European clinical study for the application of regenerative heart valves (ESPOIR)

© corlife, Hannover

Acquired and congenital heart disease can necessitate heart valve replacement. Current heart valve substitutes, however, are not considered ideal as they need anticoagulation, bear the risk of bleeding when manufactured from non-organic material, or may degenerate when they derive from animals or human tissue donors (homografts). An ideal heart valve substitute would be durable in the long term and even have the potential to grow when implanted in pediatric patients.

Prof. Haverich from the Hannover Medical School and a team of researchers have developed an implant for heart valves that is better tolerated than the known alternatives and which has the potential for regeneration by autologous recellularization. Implants derive from donated homografts, which are chemically treated to inactivate potential microorganisms and viruses. The heart valves are then decellularized chemically, so that only connective tissue remains, the heart valve matrix. Heart valve matrices have been examined in extensive animal studies, including immunological and toxicological analyses and long-term and growth models, which have shown that the implant is well tolerated and is recellularized by the recipient.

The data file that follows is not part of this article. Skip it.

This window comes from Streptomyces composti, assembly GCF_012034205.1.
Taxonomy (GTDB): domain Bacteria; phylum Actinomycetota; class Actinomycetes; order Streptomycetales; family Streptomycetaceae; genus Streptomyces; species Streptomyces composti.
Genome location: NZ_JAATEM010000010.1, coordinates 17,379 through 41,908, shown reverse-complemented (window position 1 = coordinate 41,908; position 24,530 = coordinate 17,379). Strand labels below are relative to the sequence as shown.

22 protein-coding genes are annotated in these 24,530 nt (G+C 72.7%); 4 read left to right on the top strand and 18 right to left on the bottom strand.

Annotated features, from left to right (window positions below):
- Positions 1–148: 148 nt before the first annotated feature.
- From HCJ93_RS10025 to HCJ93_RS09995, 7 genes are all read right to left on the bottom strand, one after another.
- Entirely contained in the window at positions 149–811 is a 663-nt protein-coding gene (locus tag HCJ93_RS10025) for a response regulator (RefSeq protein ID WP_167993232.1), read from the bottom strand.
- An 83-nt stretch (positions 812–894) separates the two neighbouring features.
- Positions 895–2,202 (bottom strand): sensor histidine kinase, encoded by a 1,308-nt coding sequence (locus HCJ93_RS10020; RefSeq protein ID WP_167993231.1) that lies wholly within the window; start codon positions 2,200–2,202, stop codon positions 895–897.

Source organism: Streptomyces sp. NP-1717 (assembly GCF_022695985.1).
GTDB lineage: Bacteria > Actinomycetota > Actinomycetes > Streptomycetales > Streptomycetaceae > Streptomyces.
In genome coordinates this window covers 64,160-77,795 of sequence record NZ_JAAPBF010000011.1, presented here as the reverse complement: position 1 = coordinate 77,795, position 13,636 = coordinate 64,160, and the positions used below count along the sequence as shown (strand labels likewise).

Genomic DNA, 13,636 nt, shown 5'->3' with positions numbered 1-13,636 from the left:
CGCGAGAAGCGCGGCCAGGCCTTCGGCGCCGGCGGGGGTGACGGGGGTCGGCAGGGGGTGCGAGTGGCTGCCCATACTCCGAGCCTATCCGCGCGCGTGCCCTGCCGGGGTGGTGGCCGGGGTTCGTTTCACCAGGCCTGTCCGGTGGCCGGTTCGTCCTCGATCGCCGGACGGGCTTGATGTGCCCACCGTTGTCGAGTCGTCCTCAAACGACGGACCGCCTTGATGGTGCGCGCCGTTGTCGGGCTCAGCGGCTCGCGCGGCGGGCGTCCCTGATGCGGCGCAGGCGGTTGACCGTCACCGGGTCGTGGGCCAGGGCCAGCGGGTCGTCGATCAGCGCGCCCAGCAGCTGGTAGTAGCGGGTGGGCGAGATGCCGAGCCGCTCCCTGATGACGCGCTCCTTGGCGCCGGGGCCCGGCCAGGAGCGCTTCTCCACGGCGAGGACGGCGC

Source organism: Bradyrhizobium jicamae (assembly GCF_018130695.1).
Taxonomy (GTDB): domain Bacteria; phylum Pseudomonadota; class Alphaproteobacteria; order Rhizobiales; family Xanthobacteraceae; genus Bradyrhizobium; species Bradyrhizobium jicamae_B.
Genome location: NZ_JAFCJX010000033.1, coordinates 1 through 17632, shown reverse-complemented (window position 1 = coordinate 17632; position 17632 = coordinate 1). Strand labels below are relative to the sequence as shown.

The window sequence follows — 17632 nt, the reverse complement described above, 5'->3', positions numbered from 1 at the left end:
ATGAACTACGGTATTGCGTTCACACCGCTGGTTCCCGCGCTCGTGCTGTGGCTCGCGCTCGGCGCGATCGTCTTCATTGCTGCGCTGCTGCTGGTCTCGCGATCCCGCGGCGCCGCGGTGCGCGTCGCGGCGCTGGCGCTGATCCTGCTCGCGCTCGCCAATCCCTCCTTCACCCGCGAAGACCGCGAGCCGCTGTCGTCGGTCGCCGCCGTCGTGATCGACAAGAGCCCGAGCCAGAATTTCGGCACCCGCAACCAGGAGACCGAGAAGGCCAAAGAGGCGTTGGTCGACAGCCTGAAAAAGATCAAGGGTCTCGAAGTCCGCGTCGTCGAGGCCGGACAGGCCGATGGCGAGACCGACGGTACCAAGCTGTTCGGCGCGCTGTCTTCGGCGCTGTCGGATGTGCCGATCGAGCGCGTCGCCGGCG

The ESPOIR (European clinical study for the application of regenerative heart valves) project is based on auspicious early clinical results in children and young adults. In order to drive the translation of this promising regenerative approach into practical clinical use and to reduce the number of repeat surgical procedures often necessary with congenital heart defects, the ESPOIR consortium is now performing a prospective multi-center trial to include 200 patients, from 8 European centres, for robust statistical evaluation of outcomes with decellularized heart valve matrices in direct comparison to conventional heart valve substitutes.

The European Union (EU) is funding this project with 5.2 Million Euros for 4 years.

Find more information, please see:
New approach to pulmonary valve replacement raises hopes

Last updated: 2012-11-26